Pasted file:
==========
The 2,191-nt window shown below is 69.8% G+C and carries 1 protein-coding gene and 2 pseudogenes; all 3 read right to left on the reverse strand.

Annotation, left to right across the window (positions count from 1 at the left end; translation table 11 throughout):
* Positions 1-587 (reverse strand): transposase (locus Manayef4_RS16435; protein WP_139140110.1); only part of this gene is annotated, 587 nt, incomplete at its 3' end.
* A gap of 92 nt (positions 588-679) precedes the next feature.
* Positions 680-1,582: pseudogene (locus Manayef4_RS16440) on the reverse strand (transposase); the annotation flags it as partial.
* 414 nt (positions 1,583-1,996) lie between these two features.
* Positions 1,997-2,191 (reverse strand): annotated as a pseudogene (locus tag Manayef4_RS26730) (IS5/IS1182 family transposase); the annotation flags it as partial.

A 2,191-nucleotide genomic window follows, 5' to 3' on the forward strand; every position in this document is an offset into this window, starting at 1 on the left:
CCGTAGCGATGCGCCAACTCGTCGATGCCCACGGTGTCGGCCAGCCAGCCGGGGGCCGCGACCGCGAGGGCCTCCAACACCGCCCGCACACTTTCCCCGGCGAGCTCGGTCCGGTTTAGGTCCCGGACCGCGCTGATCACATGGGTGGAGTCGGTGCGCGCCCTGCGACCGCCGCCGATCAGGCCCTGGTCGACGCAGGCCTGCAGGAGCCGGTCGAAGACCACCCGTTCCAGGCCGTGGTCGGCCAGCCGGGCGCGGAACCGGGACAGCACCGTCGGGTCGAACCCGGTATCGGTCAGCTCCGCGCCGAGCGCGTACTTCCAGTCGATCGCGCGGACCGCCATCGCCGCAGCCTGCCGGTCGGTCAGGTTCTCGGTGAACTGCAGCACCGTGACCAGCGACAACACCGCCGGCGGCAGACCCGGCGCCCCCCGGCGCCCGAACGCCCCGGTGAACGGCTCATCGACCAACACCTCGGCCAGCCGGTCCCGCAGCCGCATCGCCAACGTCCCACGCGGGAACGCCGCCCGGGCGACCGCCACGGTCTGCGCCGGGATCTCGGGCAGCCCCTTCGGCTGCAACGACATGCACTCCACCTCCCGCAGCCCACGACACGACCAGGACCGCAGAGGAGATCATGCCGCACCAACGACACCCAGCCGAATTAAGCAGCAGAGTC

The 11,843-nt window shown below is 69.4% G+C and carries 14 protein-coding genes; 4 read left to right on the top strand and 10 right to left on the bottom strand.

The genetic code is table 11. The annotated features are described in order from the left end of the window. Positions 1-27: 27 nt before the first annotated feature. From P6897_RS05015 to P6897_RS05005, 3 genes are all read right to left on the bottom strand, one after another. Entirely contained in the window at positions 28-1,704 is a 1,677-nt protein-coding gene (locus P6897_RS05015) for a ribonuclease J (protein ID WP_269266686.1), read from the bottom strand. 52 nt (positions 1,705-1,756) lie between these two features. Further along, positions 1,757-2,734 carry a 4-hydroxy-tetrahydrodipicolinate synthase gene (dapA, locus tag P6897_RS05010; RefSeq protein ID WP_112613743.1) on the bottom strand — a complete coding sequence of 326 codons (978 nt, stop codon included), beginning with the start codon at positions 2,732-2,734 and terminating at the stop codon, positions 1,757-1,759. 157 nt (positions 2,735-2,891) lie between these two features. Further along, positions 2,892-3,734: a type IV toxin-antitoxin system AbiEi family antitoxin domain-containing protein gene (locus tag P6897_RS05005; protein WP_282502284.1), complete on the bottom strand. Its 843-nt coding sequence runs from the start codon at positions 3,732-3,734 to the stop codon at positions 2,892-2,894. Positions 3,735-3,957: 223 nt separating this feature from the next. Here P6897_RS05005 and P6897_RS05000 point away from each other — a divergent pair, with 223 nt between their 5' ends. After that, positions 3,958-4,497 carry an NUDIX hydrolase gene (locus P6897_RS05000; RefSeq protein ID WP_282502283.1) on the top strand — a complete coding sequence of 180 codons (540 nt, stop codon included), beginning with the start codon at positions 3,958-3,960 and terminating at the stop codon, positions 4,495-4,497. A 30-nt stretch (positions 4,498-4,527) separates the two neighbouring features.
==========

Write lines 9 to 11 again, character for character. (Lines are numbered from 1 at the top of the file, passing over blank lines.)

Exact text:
CCGTAGCGATGCGCCAACTCGTCGATGCCCACGGTGTCGGCCAGCCAGCCGGGGGCCGCGACCGCGAGGGCCTCCAACACCGCCCGCACACTTTCCCCGGCGAGCTCGGTCCGGTTTAGGTCCCGGACCGCGCTGATCACATGGGTGGAGTCGGTGCGCGCCCTGCGACCGCCGCCGATCAGGCCCTGGTCGACGCAGGCCTGCAGGAGCCGGTCGAAGACCACCCGTTCCAGGCCGTGGTCGGCCAGCCGGGCGCGGAACCGGGACAGCACCGTCGGGTCGAACCCGGTATCGGTCAGCTCCGCGCCGAGCGCGTACTTCCAGTCGATCGCGCGGACCGCCATCGCCGCAGCCTGCCGGTCGGTCAGGTTCTCGGTGAACTGCAGCACCGTGACCAGCGACAACACCGCCGGCGGCAGACCCGGCGCCCCCCGGCGCCCGAACGCCCCGGTGAACGGCTCATCGACCAACACCTCGGCCAGCCGGTCCCGCAGCCGCATCGCCAACGTCCCACGCGGGAACGCCGCCCGGGCGACCGCCACGGTCTGCGCCGGGATCTCGGGCAGCCCCTTCGGCTGCAACGACATGCACTCCACCTCCCGCAGCCCACGACACGACCAGGACCGCAGAGGAGATCATGCCGCACCAACGACACCCAGCCGAATTAAGCAGCAGAGTC

The 11,843-nt window shown below is 69.4% G+C and carries 14 protein-coding genes; 4 read left to right on the top strand and 10 right to left on the bottom strand.

The genetic code is table 11. The annotated features are described in order from the left end of the window. Positions 1-27: 27 nt before the first annotated feature. From P6897_RS05015 to P6897_RS05005, 3 genes are all read right to left on the bottom strand, one after another. Entirely contained in the window at positions 28-1,704 is a 1,677-nt protein-coding gene (locus P6897_RS05015) for a ribonuclease J (protein ID WP_269266686.1), read from the bottom strand. 52 nt (positions 1,705-1,756) lie between these two features. Further along, positions 1,757-2,734 carry a 4-hydroxy-tetrahydrodipicolinate synthase gene (dapA, locus tag P6897_RS05010; RefSeq protein ID WP_112613743.1) on the bottom strand — a complete coding sequence of 326 codons (978 nt, stop codon included), beginning with the start codon at positions 2,732-2,734 and terminating at the stop codon, positions 1,757-1,759. 157 nt (positions 2,735-2,891) lie between these two features. Further along, positions 2,892-3,734: a type IV toxin-antitoxin system AbiEi family antitoxin domain-containing protein gene (locus tag P6897_RS05005; protein WP_282502284.1), complete on the bottom strand. Its 843-nt coding sequence runs from the start codon at positions 3,732-3,734 to the stop codon at positions 2,892-2,894. Positions 3,735-3,957: 223 nt separating this feature from the next. Here P6897_RS05005 and P6897_RS05000 point away from each other — a divergent pair, with 223 nt between their 5' ends. After that, positions 3,958-4,497 carry an NUDIX hydrolase gene (locus P6897_RS05000; RefSeq protein ID WP_282502283.1) on the top strand — a complete coding sequence of 180 codons (540 nt, stop codon included), beginning with the start codon at positions 3,958-3,960 and terminating at the stop codon, positions 4,495-4,497. A 30-nt stretch (positions 4,498-4,527) separates the two neighbouring features.